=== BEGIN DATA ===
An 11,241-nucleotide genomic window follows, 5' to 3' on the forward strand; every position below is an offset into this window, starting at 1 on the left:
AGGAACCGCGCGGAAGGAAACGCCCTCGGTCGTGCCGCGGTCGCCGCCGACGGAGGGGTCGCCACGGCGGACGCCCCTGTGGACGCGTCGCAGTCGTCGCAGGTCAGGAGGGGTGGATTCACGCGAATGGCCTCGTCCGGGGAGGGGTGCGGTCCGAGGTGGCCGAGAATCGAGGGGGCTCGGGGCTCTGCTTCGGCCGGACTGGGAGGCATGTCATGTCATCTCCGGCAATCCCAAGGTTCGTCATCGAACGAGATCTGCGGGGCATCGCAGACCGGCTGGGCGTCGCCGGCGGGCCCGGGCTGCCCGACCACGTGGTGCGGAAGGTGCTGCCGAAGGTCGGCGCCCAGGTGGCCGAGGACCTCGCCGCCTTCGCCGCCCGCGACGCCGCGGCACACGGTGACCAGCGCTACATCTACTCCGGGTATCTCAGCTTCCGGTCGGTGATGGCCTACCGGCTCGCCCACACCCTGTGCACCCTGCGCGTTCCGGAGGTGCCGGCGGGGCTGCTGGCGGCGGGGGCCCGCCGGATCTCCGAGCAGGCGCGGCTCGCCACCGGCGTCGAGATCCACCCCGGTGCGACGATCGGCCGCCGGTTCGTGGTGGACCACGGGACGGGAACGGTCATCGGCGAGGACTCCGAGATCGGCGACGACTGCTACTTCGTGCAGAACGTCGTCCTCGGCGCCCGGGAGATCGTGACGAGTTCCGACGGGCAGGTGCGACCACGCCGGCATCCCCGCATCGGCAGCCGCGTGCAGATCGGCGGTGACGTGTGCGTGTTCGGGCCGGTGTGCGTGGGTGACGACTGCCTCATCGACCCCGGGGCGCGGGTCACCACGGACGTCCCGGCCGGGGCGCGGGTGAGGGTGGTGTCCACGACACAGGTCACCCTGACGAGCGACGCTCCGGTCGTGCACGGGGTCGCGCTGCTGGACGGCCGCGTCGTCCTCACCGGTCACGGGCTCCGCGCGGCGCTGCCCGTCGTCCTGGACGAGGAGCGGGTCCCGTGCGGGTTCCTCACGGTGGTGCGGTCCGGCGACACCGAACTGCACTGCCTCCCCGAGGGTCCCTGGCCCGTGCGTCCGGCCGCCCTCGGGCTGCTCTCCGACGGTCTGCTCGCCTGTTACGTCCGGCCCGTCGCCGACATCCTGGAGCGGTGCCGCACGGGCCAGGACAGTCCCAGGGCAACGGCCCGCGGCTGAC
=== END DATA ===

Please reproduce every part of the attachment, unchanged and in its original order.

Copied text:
An 11,241-nucleotide genomic window follows, 5' to 3' on the forward strand; every position below is an offset into this window, starting at 1 on the left:
AGGAACCGCGCGGAAGGAAACGCCCTCGGTCGTGCCGCGGTCGCCGCCGACGGAGGGGTCGCCACGGCGGACGCCCCTGTGGACGCGTCGCAGTCGTCGCAGGTCAGGAGGGGTGGATTCACGCGAATGGCCTCGTCCGGGGAGGGGTGCGGTCCGAGGTGGCCGAGAATCGAGGGGGCTCGGGGCTCTGCTTCGGCCGGACTGGGAGGCATGTCATGTCATCTCCGGCAATCCCAAGGTTCGTCATCGAACGAGATCTGCGGGGCATCGCAGACCGGCTGGGCGTCGCCGGCGGGCCCGGGCTGCCCGACCACGTGGTGCGGAAGGTGCTGCCGAAGGTCGGCGCCCAGGTGGCCGAGGACCTCGCCGCCTTCGCCGCCCGCGACGCCGCGGCACACGGTGACCAGCGCTACATCTACTCCGGGTATCTCAGCTTCCGGTCGGTGATGGCCTACCGGCTCGCCCACACCCTGTGCACCCTGCGCGTTCCGGAGGTGCCGGCGGGGCTGCTGGCGGCGGGGGCCCGCCGGATCTCCGAGCAGGCGCGGCTCGCCACCGGCGTCGAGATCCACCCCGGTGCGACGATCGGCCGCCGGTTCGTGGTGGACCACGGGACGGGAACGGTCATCGGCGAGGACTCCGAGATCGGCGACGACTGCTACTTCGTGCAGAACGTCGTCCTCGGCGCCCGGGAGATCGTGACGAGTTCCGACGGGCAGGTGCGACCACGCCGGCATCCCCGCATCGGCAGCCGCGTGCAGATCGGCGGTGACGTGTGCGTGTTCGGGCCGGTGTGCGTGGGTGACGACTGCCTCATCGACCCCGGGGCGCGGGTCACCACGGACGTCCCGGCCGGGGCGCGGGTGAGGGTGGTGTCCACGACACAGGTCACCCTGACGAGCGACGCTCCGGTCGTGCACGGGGTCGCGCTGCTGGACGGCCGCGTCGTCCTCACCGGTCACGGGCTCCGCGCGGCGCTGCCCGTCGTCCTGGACGAGGAGCGGGTCCCGTGCGGGTTCCTCACGGTGGTGCGGTCCGGCGACACCGAACTGCACTGCCTCCCCGAGGGTCCCTGGCCCGTGCGTCCGGCCGCCCTCGGGCTGCTCTCCGACGGTCTGCTCGCCTGTTACGTCCGGCCCGTCGCCGACATCCTGGAGCGGTGCCGCACGGGCCAGGACAGTCCCAGGGCAACGGCCCGCGGCTGAC